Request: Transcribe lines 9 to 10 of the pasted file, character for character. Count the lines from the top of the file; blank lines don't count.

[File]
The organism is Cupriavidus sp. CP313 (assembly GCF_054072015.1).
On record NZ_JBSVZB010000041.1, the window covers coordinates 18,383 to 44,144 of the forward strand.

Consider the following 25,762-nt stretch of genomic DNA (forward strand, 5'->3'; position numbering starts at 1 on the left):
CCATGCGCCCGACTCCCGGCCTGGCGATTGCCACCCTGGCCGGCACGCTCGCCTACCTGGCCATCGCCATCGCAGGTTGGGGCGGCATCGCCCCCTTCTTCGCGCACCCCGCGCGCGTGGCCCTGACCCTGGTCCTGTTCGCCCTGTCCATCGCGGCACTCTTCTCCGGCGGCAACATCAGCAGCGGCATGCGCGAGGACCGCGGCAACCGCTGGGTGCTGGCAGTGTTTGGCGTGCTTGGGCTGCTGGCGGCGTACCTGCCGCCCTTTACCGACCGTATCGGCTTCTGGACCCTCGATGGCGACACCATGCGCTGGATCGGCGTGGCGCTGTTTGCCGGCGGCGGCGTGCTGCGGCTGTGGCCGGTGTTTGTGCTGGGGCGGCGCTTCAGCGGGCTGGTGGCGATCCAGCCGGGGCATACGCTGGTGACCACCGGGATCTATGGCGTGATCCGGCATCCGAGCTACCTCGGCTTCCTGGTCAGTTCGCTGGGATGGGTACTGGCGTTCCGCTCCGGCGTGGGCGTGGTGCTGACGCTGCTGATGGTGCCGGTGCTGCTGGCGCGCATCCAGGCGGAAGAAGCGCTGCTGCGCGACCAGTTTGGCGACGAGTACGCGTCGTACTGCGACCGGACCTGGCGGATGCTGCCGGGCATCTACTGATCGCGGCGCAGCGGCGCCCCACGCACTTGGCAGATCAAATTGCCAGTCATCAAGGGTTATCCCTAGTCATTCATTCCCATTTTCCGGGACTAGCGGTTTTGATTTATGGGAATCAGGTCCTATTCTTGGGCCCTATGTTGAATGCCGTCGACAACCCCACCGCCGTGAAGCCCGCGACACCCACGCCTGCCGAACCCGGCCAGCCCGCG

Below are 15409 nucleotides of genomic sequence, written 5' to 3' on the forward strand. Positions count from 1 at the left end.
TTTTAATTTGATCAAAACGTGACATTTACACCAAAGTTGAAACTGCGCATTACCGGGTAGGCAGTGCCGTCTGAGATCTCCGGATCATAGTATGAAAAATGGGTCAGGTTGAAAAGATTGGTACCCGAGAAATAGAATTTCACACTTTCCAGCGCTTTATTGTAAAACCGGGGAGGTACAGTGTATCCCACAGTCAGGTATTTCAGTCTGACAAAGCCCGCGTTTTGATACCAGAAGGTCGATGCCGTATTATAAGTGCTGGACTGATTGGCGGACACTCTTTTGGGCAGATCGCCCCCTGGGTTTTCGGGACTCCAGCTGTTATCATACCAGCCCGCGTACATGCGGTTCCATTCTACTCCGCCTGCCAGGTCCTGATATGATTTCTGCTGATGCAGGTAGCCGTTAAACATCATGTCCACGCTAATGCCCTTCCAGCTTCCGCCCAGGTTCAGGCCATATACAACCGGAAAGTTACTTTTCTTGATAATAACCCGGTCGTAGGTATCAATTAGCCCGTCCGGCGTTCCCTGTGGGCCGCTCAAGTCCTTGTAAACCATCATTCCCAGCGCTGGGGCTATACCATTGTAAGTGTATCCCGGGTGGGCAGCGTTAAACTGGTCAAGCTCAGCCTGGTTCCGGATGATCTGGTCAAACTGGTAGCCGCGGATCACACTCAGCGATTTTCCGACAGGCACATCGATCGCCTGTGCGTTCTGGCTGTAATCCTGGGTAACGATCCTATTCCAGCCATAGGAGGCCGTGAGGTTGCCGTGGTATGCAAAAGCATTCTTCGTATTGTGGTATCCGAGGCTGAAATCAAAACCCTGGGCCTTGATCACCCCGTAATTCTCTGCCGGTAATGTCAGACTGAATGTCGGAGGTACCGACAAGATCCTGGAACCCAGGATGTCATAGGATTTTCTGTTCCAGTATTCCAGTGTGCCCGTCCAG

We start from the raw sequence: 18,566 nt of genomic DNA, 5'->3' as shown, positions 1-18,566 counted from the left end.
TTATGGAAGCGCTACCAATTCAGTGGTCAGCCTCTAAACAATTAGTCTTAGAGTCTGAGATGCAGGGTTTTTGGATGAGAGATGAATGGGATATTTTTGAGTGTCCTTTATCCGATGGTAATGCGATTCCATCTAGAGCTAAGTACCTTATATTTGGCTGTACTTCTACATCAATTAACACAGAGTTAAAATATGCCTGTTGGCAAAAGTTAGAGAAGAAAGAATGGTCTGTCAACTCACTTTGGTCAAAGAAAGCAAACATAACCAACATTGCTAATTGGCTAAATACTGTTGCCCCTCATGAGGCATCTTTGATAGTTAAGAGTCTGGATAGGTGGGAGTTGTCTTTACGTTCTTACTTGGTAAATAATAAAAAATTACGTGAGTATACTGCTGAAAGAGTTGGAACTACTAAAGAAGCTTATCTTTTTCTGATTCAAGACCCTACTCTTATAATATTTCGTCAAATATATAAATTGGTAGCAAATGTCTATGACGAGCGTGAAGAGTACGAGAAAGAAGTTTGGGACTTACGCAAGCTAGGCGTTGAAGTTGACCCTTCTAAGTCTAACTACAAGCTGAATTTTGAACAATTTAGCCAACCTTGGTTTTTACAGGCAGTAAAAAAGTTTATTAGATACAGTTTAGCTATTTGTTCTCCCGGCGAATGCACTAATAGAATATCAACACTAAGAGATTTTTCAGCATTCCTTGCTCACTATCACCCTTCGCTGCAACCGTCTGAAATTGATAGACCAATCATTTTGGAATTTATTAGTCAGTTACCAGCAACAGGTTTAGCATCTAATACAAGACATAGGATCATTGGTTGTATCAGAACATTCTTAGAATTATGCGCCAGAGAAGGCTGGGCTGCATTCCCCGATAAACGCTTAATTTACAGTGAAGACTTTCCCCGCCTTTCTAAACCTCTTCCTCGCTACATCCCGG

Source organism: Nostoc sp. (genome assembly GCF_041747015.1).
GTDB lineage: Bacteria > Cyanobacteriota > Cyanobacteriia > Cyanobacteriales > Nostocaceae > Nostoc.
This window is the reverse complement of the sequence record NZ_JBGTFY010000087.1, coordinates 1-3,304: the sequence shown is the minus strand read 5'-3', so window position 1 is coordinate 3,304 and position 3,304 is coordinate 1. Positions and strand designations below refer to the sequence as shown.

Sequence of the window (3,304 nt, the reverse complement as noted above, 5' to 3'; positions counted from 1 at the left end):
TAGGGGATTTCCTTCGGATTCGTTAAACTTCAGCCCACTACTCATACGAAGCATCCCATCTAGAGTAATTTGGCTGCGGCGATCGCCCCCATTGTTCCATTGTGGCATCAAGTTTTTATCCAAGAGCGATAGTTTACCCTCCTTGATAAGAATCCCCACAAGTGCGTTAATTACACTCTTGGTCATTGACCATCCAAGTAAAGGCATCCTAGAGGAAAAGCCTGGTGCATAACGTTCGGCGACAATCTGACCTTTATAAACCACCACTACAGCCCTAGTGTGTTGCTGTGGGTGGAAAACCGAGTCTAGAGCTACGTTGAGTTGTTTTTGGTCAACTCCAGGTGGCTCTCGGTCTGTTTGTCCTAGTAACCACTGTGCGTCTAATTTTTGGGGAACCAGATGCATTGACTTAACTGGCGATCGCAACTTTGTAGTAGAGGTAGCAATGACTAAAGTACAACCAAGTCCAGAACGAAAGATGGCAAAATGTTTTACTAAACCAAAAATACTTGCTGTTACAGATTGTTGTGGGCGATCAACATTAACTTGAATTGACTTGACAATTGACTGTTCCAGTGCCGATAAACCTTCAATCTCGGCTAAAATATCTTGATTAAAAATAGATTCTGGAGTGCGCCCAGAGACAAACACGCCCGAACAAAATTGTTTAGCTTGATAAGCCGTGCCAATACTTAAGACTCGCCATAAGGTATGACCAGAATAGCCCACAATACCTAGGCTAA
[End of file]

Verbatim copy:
Source organism: Nostoc sp. (genome assembly GCF_041747015.1).
GTDB lineage: Bacteria > Cyanobacteriota > Cyanobacteriia > Cyanobacteriales > Nostocaceae > Nostoc.